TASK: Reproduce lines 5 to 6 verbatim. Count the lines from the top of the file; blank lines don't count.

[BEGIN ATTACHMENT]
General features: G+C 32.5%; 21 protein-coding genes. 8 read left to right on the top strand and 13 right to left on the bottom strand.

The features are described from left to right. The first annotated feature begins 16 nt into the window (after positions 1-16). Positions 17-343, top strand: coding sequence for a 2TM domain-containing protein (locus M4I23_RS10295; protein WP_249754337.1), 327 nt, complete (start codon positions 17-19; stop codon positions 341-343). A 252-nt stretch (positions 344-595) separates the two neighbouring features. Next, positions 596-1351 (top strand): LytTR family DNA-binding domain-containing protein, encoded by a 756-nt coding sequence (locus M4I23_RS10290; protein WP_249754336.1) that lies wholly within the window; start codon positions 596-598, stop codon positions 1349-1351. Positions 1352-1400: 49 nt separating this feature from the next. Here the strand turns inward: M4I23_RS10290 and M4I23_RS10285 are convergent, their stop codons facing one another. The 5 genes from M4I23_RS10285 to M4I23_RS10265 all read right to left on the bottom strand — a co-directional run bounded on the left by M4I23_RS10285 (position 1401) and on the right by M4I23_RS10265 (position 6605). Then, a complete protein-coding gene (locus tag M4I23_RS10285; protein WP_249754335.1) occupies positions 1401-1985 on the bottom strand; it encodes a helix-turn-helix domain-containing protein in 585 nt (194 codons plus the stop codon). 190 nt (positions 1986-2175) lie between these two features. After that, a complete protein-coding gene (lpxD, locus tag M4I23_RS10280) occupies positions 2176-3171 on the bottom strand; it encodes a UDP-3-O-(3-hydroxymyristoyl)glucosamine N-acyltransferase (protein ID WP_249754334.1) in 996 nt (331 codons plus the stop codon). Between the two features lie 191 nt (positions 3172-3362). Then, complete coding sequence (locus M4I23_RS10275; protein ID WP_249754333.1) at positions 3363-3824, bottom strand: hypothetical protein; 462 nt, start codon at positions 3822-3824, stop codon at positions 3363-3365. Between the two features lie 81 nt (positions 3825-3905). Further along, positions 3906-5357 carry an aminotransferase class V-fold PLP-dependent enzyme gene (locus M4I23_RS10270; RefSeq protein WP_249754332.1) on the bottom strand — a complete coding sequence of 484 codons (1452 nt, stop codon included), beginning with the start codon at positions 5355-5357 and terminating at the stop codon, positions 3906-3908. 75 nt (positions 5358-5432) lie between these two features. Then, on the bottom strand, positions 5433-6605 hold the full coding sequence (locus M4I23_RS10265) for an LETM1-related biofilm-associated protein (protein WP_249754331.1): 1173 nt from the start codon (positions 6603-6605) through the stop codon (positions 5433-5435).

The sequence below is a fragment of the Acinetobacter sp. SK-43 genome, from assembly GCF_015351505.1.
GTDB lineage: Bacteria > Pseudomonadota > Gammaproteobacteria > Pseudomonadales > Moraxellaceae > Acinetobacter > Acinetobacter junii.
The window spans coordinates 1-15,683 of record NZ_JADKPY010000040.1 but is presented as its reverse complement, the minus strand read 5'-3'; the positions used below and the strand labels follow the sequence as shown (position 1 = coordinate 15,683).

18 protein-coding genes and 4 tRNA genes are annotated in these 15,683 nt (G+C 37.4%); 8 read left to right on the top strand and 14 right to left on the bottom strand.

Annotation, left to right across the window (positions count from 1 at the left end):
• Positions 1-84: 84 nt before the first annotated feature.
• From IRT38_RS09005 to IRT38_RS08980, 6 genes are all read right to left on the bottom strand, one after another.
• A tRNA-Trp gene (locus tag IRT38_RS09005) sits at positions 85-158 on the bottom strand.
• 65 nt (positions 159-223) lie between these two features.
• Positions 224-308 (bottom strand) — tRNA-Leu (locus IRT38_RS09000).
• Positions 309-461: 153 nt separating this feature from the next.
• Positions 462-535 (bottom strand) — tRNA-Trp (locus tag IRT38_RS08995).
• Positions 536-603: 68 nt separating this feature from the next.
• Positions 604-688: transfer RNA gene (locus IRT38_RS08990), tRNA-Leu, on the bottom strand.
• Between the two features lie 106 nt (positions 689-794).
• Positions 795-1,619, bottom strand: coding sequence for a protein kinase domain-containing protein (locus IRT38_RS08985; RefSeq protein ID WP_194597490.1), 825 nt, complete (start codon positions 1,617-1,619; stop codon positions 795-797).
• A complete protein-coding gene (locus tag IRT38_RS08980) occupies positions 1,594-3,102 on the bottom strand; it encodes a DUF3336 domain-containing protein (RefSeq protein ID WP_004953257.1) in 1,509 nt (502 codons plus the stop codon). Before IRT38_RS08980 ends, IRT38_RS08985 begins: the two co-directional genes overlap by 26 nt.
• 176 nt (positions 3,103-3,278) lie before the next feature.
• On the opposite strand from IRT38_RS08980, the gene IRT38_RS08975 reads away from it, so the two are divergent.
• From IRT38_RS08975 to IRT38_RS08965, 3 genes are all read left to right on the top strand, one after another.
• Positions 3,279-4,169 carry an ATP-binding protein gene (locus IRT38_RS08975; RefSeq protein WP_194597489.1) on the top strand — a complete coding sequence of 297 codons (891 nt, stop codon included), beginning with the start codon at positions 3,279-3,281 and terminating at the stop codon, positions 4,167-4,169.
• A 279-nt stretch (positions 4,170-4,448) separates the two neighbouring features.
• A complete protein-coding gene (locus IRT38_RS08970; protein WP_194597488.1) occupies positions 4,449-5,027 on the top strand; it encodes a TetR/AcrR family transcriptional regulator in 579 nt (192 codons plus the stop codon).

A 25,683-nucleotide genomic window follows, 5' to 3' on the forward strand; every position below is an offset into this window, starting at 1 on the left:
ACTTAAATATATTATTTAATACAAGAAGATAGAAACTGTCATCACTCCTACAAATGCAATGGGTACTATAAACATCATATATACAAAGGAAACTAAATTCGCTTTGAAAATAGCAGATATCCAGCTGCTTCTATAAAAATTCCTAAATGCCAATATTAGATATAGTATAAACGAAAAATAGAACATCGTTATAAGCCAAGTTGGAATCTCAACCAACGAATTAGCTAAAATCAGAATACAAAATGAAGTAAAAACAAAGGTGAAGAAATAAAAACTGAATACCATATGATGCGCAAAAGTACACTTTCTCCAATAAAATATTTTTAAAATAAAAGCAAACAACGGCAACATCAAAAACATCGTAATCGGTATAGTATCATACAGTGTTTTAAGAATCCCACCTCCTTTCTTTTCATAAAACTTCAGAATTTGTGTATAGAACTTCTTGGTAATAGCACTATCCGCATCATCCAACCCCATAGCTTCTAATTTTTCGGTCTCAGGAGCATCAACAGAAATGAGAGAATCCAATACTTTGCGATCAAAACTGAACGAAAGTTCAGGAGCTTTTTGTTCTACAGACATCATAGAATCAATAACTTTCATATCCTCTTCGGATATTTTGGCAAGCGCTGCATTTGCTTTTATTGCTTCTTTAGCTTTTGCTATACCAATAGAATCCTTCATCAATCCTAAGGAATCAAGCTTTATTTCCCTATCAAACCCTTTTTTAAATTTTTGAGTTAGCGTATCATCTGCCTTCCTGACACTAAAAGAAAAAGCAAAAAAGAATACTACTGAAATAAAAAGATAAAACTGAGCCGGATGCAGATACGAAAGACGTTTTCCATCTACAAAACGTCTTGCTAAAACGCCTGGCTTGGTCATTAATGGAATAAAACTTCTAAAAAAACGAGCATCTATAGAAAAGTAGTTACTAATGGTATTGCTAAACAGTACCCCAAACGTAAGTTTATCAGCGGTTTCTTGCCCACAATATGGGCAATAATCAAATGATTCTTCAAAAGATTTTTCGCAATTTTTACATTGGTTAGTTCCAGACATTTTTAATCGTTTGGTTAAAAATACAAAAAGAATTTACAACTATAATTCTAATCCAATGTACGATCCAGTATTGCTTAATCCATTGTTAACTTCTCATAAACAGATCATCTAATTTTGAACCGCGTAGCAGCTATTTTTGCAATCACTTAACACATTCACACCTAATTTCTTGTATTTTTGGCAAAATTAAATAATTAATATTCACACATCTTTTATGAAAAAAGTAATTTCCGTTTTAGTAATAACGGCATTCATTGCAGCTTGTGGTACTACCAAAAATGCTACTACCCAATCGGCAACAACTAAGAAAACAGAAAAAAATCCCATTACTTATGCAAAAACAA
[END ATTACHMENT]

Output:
The window spans coordinates 1-15,683 of record NZ_JADKPY010000040.1 but is presented as its reverse complement, the minus strand read 5'-3'; the positions used below and the strand labels follow the sequence as shown (position 1 = coordinate 15,683).

18 protein-coding genes and 4 tRNA genes are annotated in these 15,683 nt (G+C 37.4%); 8 read left to right on the top strand and 14 right to left on the bottom strand.